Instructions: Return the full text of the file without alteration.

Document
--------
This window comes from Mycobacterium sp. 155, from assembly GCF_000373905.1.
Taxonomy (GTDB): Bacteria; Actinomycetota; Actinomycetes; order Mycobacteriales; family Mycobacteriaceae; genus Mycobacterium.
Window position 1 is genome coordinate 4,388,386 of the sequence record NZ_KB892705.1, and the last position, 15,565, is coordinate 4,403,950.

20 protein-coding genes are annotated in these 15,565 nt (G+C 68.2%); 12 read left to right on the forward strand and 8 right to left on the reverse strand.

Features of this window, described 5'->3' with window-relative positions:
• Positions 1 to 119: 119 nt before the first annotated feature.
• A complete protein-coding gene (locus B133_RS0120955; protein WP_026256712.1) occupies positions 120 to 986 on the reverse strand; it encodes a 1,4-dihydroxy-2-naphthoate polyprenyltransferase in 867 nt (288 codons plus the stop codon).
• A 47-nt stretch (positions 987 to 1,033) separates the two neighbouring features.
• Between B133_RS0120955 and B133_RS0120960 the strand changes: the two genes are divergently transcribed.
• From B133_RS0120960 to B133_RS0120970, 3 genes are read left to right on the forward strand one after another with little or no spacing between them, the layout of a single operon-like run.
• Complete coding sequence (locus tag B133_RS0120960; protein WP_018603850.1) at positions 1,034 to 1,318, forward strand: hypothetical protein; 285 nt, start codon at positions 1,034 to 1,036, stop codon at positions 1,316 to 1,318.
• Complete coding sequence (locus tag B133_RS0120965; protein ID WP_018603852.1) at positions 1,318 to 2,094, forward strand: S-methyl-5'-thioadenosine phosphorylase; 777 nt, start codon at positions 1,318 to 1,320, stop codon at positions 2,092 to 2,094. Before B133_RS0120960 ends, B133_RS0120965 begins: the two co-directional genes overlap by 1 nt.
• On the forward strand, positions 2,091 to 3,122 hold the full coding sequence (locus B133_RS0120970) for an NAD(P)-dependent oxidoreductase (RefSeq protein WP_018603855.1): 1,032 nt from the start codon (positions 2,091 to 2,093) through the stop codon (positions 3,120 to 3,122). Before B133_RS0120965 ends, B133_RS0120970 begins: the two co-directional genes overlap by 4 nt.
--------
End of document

This window comes from Mycobacterium sp. 155, from assembly GCF_000373905.1.
Taxonomy (GTDB): Bacteria; Actinomycetota; Actinomycetes; order Mycobacteriales; family Mycobacteriaceae; genus Mycobacterium.
Window position 1 is genome coordinate 4,388,386 of the sequence record NZ_KB892705.1, and the last position, 15,565, is coordinate 4,403,950.

20 protein-coding genes are annotated in these 15,565 nt (G+C 68.2%); 12 read left to right on the forward strand and 8 right to left on the reverse strand.

Features of this window, described 5'->3' with window-relative positions:
• Positions 1 to 119: 119 nt before the first annotated feature.
• A complete protein-coding gene (locus B133_RS0120955; protein WP_026256712.1) occupies positions 120 to 986 on the reverse strand; it encodes a 1,4-dihydroxy-2-naphthoate polyprenyltransferase in 867 nt (288 codons plus the stop codon).
• A 47-nt stretch (positions 987 to 1,033) separates the two neighbouring features.
• Between B133_RS0120955 and B133_RS0120960 the strand changes: the two genes are divergently transcribed.
• From B133_RS0120960 to B133_RS0120970, 3 genes are read left to right on the forward strand one after another with little or no spacing between them, the layout of a single operon-like run.
• Complete coding sequence (locus tag B133_RS0120960; protein WP_018603850.1) at positions 1,034 to 1,318, forward strand: hypothetical protein; 285 nt, start codon at positions 1,034 to 1,036, stop codon at positions 1,316 to 1,318.
• Complete coding sequence (locus tag B133_RS0120965; protein ID WP_018603852.1) at positions 1,318 to 2,094, forward strand: S-methyl-5'-thioadenosine phosphorylase; 777 nt, start codon at positions 1,318 to 1,320, stop codon at positions 2,092 to 2,094. Before B133_RS0120960 ends, B133_RS0120965 begins: the two co-directional genes overlap by 1 nt.
• On the forward strand, positions 2,091 to 3,122 hold the full coding sequence (locus B133_RS0120970) for an NAD(P)-dependent oxidoreductase (RefSeq protein WP_018603855.1): 1,032 nt from the start codon (positions 2,091 to 2,093) through the stop codon (positions 3,120 to 3,122). Before B133_RS0120965 ends, B133_RS0120970 begins: the two co-directional genes overlap by 4 nt.